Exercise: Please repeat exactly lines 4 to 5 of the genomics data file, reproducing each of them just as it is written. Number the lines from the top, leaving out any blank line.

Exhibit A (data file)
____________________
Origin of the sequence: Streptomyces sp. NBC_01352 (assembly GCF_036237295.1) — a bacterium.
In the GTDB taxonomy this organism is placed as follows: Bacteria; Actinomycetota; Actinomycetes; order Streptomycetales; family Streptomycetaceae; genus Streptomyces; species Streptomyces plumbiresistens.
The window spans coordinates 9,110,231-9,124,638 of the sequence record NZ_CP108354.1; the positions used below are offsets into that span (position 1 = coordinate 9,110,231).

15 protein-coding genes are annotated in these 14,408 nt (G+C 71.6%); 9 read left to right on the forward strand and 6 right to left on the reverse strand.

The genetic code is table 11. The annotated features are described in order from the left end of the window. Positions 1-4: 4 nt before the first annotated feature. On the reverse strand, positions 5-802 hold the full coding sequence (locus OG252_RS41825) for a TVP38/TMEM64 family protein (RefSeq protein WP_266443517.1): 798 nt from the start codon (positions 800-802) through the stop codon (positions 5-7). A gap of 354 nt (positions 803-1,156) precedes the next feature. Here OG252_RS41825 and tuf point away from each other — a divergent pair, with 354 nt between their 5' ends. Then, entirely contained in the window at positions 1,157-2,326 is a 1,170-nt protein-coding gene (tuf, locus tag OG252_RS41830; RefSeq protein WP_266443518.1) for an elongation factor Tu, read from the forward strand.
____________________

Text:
15 protein-coding genes are annotated in these 14,408 nt (G+C 71.6%); 9 read left to right on the forward strand and 6 right to left on the reverse strand.

The genetic code is table 11. The annotated features are described in order from the left end of the window. Positions 1-4: 4 nt before the first annotated feature. On the reverse strand, positions 5-802 hold the full coding sequence (locus OG252_RS41825) for a TVP38/TMEM64 family protein (RefSeq protein WP_266443517.1): 798 nt from the start codon (positions 800-802) through the stop codon (positions 5-7). A gap of 354 nt (positions 803-1,156) precedes the next feature. Here OG252_RS41825 and tuf point away from each other — a divergent pair, with 354 nt between their 5' ends. Then, entirely contained in the window at positions 1,157-2,326 is a 1,170-nt protein-coding gene (tuf, locus tag OG252_RS41830; RefSeq protein WP_266443518.1) for an elongation factor Tu, read from the forward strand.